Illegal Alien Schoolchildren:

Issues in Estimating State-by-State Costs

GAO-04-733: Published: Jun 21, 2004. Publicly Released: Jun 21, 2004.

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In 1982 the Supreme Court ruled that states and school districts cannot deny education to illegal alien children residing here. Issues in estimating the costs of providing education to them are of interest because (1) policy discussions concerning illegal immigration often focus on cost impacts; (2) potential costs are borne mostly at the state and local levels; and (3) the Congress could authorize federal reimbursement for benefits provided to illegal aliens, based on estimated state costs or numbers of illegal aliens. The foreign-born population is growing and is concentrated in certain states; the illegal immigrant component is thought to be substantial. Concerns about education costs may reflect "squeezed" state and local budgets, rising school enrollments, and overcrowded schools. To address the potential for estimating the costs of educating illegal alien schoolchildren, this report (1) identifies major government sources of relevant data, (2) describes a Census Bureau plan for developing new information, and (3) outlines costestimation approaches. GAO provided a draft of this report to the National Center for Education Statistics, the Department of Homeland Security, and the Census Bureau. The agencies informed GAO they had no formal comments.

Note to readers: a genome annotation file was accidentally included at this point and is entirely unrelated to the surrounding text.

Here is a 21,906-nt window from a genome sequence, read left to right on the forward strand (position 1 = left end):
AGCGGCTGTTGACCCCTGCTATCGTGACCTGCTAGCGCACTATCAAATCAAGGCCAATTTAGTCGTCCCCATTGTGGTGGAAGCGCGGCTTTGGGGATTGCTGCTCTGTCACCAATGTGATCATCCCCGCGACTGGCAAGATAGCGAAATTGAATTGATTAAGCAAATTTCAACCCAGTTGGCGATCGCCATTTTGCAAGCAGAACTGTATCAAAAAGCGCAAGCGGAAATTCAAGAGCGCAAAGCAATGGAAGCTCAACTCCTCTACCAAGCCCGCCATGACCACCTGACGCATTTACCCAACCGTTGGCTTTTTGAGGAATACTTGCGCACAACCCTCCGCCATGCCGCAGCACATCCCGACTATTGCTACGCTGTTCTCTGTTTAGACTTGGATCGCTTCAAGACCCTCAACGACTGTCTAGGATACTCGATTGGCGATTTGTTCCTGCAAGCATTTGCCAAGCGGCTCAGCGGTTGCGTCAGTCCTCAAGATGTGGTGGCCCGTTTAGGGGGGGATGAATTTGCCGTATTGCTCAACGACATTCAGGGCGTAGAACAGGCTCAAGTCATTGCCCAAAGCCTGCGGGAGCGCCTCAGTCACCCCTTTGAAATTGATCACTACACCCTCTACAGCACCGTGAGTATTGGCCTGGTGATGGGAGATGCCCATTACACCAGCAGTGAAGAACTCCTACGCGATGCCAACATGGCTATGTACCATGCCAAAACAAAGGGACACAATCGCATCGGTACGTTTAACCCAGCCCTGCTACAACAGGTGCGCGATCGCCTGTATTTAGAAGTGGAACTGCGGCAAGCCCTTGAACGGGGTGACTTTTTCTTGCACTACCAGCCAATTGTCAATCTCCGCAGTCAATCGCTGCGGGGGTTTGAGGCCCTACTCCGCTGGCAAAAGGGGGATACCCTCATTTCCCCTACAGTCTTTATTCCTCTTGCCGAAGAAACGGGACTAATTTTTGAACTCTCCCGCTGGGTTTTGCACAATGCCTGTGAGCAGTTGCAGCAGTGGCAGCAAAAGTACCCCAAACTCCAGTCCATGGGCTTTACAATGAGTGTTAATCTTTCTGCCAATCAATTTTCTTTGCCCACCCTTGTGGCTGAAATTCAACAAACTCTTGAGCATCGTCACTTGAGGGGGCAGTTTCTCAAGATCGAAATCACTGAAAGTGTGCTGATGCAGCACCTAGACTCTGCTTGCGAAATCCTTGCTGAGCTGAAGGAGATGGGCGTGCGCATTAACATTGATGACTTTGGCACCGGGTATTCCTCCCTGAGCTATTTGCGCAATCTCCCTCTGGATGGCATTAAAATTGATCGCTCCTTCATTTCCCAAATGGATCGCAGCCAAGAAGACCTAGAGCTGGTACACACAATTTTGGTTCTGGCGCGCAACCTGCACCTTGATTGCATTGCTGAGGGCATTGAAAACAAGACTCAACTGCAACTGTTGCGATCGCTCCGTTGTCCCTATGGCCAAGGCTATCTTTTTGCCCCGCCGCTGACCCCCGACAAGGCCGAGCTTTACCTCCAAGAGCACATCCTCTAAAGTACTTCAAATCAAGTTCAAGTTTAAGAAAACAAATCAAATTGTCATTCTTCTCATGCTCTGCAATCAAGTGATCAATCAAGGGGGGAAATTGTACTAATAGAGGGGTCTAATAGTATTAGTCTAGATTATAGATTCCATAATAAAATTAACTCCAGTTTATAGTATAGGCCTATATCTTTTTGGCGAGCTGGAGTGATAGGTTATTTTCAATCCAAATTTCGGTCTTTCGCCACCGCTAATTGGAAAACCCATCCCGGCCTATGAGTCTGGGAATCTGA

Current government information is not sufficient to directly estimate the state-by-state costs of educating illegal alien schoolchildren. Although a variety of data are available, no government source estimates the numbers of illegal alien schoolchildren for most or all states. Specifically, states and local areas record data on school enrollment and costs but not on immigration status. In response to GAO's survey, a few states estimated costs of educating illegal alien children, based partly on assumptions. The National Center for Education Statistics (NCES) maintains enrollment and cost data--but has no information on immigration status. The Department of Homeland Security (DHS) developed state-by-state estimates of the illegal alien population, but the estimates do not break out age groups and are subject to methodological limitations. The Census Bureau is developing a plan to estimate the size of the resident illegal alien population, indirectly by age group and state. This new information might help in developing state-by-state estimates of the number of school-age illegal alien children. However, the plan does not specify the age groups to be estimated, faces technical challenges, and depends upon future funding. Overall, it is too early to evaluate the Census Bureau's plan. The simplest approach to estimating the costs of educating illegal alien children is to multiply average current per pupil expenditures by the estimated number of illegal alien schoolchildren separately for each state. At present, government information is insufficient for developing reliable estimates based on this approach. If the Census Bureau's plan proves successful, relevant data would be available by 2007-09. Taking account of cost determinants such as variation in local area expenditures, student needs, and school capacity requires additional data.

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